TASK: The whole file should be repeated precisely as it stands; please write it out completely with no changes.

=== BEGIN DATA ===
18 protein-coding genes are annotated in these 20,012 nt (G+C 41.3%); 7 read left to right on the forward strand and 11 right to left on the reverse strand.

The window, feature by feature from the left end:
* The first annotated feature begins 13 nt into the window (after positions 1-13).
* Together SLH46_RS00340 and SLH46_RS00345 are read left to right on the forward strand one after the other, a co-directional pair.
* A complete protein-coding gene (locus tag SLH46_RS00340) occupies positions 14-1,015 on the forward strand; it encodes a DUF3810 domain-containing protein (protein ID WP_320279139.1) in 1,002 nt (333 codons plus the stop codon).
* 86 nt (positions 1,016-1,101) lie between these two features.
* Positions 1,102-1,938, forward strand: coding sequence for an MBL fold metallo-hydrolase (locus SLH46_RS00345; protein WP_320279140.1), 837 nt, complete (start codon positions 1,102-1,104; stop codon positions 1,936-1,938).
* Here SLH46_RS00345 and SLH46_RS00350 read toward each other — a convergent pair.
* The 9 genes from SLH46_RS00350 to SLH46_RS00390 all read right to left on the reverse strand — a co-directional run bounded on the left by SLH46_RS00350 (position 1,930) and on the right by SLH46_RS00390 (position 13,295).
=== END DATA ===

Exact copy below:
18 protein-coding genes are annotated in these 20,012 nt (G+C 41.3%); 7 read left to right on the forward strand and 11 right to left on the reverse strand.

The window, feature by feature from the left end:
* The first annotated feature begins 13 nt into the window (after positions 1-13).
* Together SLH46_RS00340 and SLH46_RS00345 are read left to right on the forward strand one after the other, a co-directional pair.
* A complete protein-coding gene (locus tag SLH46_RS00340) occupies positions 14-1,015 on the forward strand; it encodes a DUF3810 domain-containing protein (protein ID WP_320279139.1) in 1,002 nt (333 codons plus the stop codon).
* 86 nt (positions 1,016-1,101) lie between these two features.
* Positions 1,102-1,938, forward strand: coding sequence for an MBL fold metallo-hydrolase (locus SLH46_RS00345; protein WP_320279140.1), 837 nt, complete (start codon positions 1,102-1,104; stop codon positions 1,936-1,938).
* Here SLH46_RS00345 and SLH46_RS00350 read toward each other — a convergent pair.
* The 9 genes from SLH46_RS00350 to SLH46_RS00390 all read right to left on the reverse strand — a co-directional run bounded on the left by SLH46_RS00350 (position 1,930) and on the right by SLH46_RS00390 (position 13,295).